Rain: An Interview with Maya Glick


I got a chance to talk a bit with Maya Glick about her powerful fan film RAIN, directed by Zane Rutledge and Jeff Stolhand, produced by Matt Joyce, and created by, and starring Maya Glick. It’s good stuff, follow me past the jump, flatscans!

I feel like I have had Maya Glick and this project on my radar forever, at least a couple years, and internet years, like dog years, equal more than regular years. Or something, I’m not good at math.


The Gravy Age:  What is RAIN, and how did the project come about?

Maya Glick:  A little over 3 years ago I wrote a story inspired largely by a tragedy that had recently taken place in my life. During the dark time I was going through, I rediscovered the Lifedeath comic book where Storm is also recovering from tragedy and going through a depression. Lifedeath is absolutely my favorite comic book story, and it also had a huge influence on the story that would become RAIN. This is my first venture into the world of film so I had no idea how I was going to go about it but I knew it would happen somehow.
When I first went public with what I had in mind by sharing a photo of myself in costume with the mohawk and leather, people went wild over it and suggested I do a Kickstarter, which I did.

TGA: Did the film grow in scope from the original idea as far as shooting on the RED cameras, and and the special effects?

MG: Absolutely. Like I said I didn’t know anything about film going into this. I’m a veteran performer, but music was my thing in the past. I had a rock band in New York City for about 13 years, and I’ve been in a couple documentaries… but writing a screenplay and finding a film crew was all new territory… especially now that I’m in Austin, where I really haven’t done anything creative at all for the 8 years I’ve lived here. So I set out to find the right people to bring the vision to life. Long story short, once I was armed with some money from the first Kickstarter, I ended up finding the perfect creative partner in Zane Rutledge.

Zane is awesome because he’s a comic book nerd too and was familiar with the subject matter,  and he’s also just a genius at what he does, which ended up including the majority of the visual effects.   When I tracked him down based on some other work he had done,  I lucked into a pre-existing production team.  Zane brought in his writing partner Jeff Stolhand who helped with script revisions and also co-directed; and the two of them brought in their producer Matt Joyce.   So there was instantly this professional team ready to make it much more of a real thing than I ever expected.

TGA: The film has Storm depowered initially, in a way that, though divergent from the era of the X-Men book, allows you to really showcase the fact that though she may be depowered, she is far from powerless. Was it important to show that Storm is more than her mutant abilities, and she is capable and powerful without them?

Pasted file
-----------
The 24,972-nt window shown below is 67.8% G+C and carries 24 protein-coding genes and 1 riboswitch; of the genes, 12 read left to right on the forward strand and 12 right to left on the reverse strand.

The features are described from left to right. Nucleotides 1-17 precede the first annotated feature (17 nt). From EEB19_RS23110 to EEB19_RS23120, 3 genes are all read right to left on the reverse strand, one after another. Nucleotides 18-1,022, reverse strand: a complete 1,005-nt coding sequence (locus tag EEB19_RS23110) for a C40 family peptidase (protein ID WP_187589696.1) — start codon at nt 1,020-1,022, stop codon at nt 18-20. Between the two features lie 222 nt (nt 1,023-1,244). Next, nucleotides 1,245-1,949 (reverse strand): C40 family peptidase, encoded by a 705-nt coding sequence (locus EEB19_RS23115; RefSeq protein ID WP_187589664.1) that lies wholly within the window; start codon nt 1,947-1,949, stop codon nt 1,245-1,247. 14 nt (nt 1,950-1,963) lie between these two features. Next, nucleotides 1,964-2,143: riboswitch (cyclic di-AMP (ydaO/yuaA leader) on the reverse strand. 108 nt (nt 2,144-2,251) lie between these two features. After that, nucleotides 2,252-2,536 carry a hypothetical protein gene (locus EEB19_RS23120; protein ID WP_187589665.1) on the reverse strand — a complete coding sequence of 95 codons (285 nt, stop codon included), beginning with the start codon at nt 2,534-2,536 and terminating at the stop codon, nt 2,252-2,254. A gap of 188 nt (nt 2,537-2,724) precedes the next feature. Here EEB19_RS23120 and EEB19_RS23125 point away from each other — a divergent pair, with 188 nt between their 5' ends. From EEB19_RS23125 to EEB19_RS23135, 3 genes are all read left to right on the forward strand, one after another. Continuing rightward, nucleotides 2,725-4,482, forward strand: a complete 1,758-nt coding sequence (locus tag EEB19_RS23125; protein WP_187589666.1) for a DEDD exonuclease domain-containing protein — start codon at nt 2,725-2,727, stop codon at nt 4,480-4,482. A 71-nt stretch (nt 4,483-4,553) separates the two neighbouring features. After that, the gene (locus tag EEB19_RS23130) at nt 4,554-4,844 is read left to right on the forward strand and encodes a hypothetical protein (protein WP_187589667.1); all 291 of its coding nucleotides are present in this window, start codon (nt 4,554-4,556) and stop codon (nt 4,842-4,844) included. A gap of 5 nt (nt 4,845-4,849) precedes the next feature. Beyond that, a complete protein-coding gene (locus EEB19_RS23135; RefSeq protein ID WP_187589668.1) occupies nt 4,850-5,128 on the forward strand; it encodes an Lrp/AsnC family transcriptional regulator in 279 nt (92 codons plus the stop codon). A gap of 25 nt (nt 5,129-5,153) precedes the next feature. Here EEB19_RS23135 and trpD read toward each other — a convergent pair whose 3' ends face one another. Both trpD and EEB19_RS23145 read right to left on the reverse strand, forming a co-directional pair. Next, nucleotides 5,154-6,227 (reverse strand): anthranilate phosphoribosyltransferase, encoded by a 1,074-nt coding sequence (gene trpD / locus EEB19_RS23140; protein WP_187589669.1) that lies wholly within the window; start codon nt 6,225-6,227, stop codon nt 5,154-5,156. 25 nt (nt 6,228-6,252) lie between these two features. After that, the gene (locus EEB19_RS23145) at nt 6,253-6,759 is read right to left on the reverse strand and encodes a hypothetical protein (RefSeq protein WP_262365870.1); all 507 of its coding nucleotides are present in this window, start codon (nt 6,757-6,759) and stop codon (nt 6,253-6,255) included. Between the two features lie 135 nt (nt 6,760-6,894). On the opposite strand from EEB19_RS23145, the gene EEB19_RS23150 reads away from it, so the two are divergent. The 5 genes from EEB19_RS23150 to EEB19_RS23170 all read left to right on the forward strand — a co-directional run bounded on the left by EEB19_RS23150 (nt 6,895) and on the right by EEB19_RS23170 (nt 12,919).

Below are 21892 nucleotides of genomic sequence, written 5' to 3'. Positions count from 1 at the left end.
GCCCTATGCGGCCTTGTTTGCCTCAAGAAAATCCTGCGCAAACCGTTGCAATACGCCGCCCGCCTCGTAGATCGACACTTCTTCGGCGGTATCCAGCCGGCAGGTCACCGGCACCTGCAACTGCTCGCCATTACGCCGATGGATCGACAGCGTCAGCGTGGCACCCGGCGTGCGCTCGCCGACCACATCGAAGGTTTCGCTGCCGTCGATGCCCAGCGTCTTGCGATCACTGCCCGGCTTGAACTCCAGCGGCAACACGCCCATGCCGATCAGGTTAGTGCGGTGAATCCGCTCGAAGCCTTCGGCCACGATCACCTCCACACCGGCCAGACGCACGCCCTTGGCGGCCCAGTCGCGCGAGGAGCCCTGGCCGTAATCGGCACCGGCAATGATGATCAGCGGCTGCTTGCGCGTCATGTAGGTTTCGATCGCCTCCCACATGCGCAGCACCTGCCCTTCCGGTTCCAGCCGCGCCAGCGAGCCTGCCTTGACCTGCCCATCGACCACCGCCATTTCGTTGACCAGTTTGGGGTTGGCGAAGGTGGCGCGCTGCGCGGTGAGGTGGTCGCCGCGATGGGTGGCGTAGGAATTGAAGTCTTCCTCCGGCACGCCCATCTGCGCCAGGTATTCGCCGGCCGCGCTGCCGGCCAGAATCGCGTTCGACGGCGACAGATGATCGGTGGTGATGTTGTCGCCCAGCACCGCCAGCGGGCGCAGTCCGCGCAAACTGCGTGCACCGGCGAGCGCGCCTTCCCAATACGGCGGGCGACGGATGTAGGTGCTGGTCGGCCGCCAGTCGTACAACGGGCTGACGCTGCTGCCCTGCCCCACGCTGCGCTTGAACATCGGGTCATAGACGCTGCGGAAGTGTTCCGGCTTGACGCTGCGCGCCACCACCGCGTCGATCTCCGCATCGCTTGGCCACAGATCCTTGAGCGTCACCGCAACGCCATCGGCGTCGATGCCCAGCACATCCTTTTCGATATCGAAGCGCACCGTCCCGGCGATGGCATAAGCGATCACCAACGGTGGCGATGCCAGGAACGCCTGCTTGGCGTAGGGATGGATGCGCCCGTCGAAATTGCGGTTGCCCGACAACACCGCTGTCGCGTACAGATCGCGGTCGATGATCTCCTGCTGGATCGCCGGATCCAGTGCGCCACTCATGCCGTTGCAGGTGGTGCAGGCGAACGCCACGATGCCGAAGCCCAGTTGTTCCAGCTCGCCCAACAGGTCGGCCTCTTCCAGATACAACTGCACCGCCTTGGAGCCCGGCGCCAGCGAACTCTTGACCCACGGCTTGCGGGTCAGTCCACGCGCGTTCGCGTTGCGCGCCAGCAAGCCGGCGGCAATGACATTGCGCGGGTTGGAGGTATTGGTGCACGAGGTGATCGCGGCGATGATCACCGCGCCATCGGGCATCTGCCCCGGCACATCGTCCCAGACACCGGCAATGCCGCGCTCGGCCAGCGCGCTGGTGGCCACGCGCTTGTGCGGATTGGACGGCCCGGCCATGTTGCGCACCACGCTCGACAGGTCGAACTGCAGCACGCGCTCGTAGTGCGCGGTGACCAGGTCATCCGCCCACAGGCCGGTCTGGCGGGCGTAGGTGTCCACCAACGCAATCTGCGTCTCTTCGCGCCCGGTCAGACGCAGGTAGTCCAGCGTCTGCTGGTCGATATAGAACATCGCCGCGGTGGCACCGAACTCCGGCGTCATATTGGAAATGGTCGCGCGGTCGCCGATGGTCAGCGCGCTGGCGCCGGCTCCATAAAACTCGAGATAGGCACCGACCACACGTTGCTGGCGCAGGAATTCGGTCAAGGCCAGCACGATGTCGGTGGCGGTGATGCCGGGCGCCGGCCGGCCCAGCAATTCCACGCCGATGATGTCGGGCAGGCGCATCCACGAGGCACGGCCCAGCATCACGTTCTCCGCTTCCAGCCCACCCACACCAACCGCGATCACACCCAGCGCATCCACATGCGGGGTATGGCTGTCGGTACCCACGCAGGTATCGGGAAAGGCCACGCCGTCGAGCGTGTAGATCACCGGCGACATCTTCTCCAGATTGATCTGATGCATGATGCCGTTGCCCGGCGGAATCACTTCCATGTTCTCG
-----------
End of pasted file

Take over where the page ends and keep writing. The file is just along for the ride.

MG: Of course. I think that’s what draws people in to “superhero” stories is the idea that in some way they are vulnerable and can be broken just like anyone can, but they manage to rise above in epic ways that inspire people to believe in their own ability to overcome.  Also, as I mentioned before it was as story that happened because of a very dark time I had gone through myself,  so a lot of it was just autobiographical.   A lot of just ugly truth about what real ‘powerlessness’ and depression looks and feels like.

TGA: The fight scenes themselves are very impressive, did your background in martial arts factor into making the scenes feel real? By that I mean the violence isn’t cartoon-like, it’s not crazy action stuff where you go, “sure it looks cool, but you would get killed if you tried that in a real fight,” it’s quick and effective and practical.

MG: That was very important to all of us, that the fights seemed real rather than just show-offy. The martial arts classes that I take are more about real life effective self defense than fancy stuff, so yes– that factored in.

Whenever there’s a fight scene with a woman involved there’s always a bunch of unnecessary dancey moves that are just there to make her look pretty. But fights aren’t pretty, so it never looks right to me when a chick in high heels does a cartwheel or some shit before knocking somebody out. Our Second Unit Director Chance Hartman worked with  me for a long time before we ever started shooting to show me how to translate what I already know about fighting into film fighting, which it turns out is a whole other animal.
It was important that the fighting looked powerful but raw and realistic, rather than the movie trick where all of a sudden everybody knows karate when a fight breaks out.

TGA: The Easter eggs were fun, particularly the license plate of the motorcycle, which references Giant Size X-Men #1, and Storm’s first appearance, was that fun to come up with little winks and nods to the books?